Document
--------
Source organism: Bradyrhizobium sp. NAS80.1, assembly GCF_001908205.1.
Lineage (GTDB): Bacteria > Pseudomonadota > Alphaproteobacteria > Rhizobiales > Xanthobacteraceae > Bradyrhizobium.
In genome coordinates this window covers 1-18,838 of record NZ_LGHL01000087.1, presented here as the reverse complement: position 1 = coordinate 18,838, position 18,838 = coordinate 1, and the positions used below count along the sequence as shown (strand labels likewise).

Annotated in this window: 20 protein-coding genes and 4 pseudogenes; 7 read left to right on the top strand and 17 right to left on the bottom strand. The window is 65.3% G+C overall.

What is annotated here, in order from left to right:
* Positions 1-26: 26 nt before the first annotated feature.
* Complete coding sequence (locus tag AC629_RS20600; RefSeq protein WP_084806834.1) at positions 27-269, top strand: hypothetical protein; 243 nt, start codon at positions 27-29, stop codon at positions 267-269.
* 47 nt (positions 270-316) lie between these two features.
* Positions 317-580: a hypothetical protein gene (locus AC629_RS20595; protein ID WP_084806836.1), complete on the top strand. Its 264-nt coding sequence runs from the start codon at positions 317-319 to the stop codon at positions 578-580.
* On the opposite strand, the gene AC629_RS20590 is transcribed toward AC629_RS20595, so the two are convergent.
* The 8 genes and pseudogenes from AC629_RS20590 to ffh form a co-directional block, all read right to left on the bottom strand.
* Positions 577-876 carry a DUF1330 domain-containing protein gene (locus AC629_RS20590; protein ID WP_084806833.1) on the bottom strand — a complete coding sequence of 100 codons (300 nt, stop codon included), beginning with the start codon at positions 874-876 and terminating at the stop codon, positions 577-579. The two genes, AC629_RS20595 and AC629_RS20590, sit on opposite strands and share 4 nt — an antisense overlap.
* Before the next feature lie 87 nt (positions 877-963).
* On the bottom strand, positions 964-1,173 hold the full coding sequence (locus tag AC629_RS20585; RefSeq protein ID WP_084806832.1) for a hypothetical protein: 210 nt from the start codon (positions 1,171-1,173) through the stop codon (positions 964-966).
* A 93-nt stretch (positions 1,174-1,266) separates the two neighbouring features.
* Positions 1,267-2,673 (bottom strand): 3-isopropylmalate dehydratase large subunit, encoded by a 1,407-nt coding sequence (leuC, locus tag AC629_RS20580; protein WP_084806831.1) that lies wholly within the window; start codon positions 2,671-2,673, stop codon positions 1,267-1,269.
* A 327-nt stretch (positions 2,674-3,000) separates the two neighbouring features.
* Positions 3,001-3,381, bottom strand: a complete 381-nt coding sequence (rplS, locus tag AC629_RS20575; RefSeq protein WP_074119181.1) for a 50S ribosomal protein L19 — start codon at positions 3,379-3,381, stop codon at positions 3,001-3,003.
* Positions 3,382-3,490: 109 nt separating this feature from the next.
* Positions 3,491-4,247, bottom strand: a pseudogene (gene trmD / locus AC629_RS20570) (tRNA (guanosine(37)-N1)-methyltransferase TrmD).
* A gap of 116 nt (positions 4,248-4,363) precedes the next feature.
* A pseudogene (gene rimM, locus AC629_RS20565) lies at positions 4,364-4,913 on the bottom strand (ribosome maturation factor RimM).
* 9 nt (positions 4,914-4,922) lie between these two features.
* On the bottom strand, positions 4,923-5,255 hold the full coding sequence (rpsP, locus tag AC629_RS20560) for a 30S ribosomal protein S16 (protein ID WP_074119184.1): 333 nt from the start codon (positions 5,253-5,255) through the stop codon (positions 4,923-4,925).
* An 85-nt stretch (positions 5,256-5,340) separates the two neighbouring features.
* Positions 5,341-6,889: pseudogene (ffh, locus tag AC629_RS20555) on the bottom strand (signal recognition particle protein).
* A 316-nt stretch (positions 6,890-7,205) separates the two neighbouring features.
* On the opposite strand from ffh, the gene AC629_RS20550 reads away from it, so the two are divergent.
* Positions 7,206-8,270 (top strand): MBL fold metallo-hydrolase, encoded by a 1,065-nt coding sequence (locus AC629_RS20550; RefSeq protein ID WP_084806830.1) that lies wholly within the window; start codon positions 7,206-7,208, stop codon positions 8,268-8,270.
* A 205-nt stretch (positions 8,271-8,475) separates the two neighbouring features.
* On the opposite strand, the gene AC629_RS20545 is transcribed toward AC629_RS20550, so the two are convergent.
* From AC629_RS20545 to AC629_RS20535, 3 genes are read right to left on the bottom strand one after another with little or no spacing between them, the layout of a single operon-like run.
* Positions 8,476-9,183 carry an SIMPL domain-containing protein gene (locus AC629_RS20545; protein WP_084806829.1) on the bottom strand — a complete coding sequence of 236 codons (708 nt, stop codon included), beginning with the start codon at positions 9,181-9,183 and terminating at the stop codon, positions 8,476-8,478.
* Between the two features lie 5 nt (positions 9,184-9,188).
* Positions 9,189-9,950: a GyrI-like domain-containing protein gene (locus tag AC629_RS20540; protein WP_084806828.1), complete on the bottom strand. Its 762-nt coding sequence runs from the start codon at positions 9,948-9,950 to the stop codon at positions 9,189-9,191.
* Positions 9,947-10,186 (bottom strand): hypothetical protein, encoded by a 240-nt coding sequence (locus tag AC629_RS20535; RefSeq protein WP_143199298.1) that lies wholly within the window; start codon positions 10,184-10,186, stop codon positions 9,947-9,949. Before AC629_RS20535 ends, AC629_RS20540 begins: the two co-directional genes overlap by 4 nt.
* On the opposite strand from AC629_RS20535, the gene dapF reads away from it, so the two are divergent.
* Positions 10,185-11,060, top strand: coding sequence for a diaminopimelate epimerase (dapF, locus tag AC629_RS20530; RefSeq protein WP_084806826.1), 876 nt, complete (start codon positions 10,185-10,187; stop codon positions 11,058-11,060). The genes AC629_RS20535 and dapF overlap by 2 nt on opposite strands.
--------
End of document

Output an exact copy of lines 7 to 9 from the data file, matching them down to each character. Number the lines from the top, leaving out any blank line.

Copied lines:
* Complete coding sequence (locus tag AC629_RS20600; RefSeq protein WP_084806834.1) at positions 27-269, top strand: hypothetical protein; 243 nt, start codon at positions 27-29, stop codon at positions 267-269.
* 47 nt (positions 270-316) lie between these two features.
* Positions 317-580: a hypothetical protein gene (locus AC629_RS20595; protein ID WP_084806836.1), complete on the top strand. Its 264-nt coding sequence runs from the start codon at positions 317-319 to the stop codon at positions 578-580.